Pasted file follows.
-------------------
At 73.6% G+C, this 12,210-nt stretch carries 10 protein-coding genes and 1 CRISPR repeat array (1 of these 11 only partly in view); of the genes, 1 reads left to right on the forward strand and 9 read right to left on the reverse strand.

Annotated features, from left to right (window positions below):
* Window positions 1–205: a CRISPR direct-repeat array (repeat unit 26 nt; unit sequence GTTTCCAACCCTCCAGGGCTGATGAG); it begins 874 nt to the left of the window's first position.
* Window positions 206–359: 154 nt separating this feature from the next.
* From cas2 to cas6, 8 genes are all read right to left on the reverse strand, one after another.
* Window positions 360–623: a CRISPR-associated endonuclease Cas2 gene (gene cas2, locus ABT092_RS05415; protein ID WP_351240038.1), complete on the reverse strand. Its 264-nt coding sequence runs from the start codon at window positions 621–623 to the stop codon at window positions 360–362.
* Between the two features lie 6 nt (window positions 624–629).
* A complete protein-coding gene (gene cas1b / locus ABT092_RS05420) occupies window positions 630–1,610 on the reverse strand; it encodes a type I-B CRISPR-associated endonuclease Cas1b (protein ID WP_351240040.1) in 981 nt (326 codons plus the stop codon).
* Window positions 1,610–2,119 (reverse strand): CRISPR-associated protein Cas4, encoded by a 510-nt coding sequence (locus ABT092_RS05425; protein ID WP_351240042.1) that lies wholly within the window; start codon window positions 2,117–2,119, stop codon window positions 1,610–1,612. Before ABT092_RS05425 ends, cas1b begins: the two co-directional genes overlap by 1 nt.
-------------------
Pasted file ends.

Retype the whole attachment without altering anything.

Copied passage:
At 73.6% G+C, this 12,210-nt stretch carries 10 protein-coding genes and 1 CRISPR repeat array (1 of these 11 only partly in view); of the genes, 1 reads left to right on the forward strand and 9 read right to left on the reverse strand.

Annotated features, from left to right (window positions below):
* Window positions 1–205: a CRISPR direct-repeat array (repeat unit 26 nt; unit sequence GTTTCCAACCCTCCAGGGCTGATGAG); it begins 874 nt to the left of the window's first position.
* Window positions 206–359: 154 nt separating this feature from the next.
* From cas2 to cas6, 8 genes are all read right to left on the reverse strand, one after another.
* Window positions 360–623: a CRISPR-associated endonuclease Cas2 gene (gene cas2, locus ABT092_RS05415; protein ID WP_351240038.1), complete on the reverse strand. Its 264-nt coding sequence runs from the start codon at window positions 621–623 to the stop codon at window positions 360–362.
* Between the two features lie 6 nt (window positions 624–629).
* A complete protein-coding gene (gene cas1b / locus ABT092_RS05420) occupies window positions 630–1,610 on the reverse strand; it encodes a type I-B CRISPR-associated endonuclease Cas1b (protein ID WP_351240040.1) in 981 nt (326 codons plus the stop codon).
* Window positions 1,610–2,119 (reverse strand): CRISPR-associated protein Cas4, encoded by a 510-nt coding sequence (locus ABT092_RS05425; protein ID WP_351240042.1) that lies wholly within the window; start codon window positions 2,117–2,119, stop codon window positions 1,610–1,612. Before ABT092_RS05425 ends, cas1b begins: the two co-directional genes overlap by 1 nt.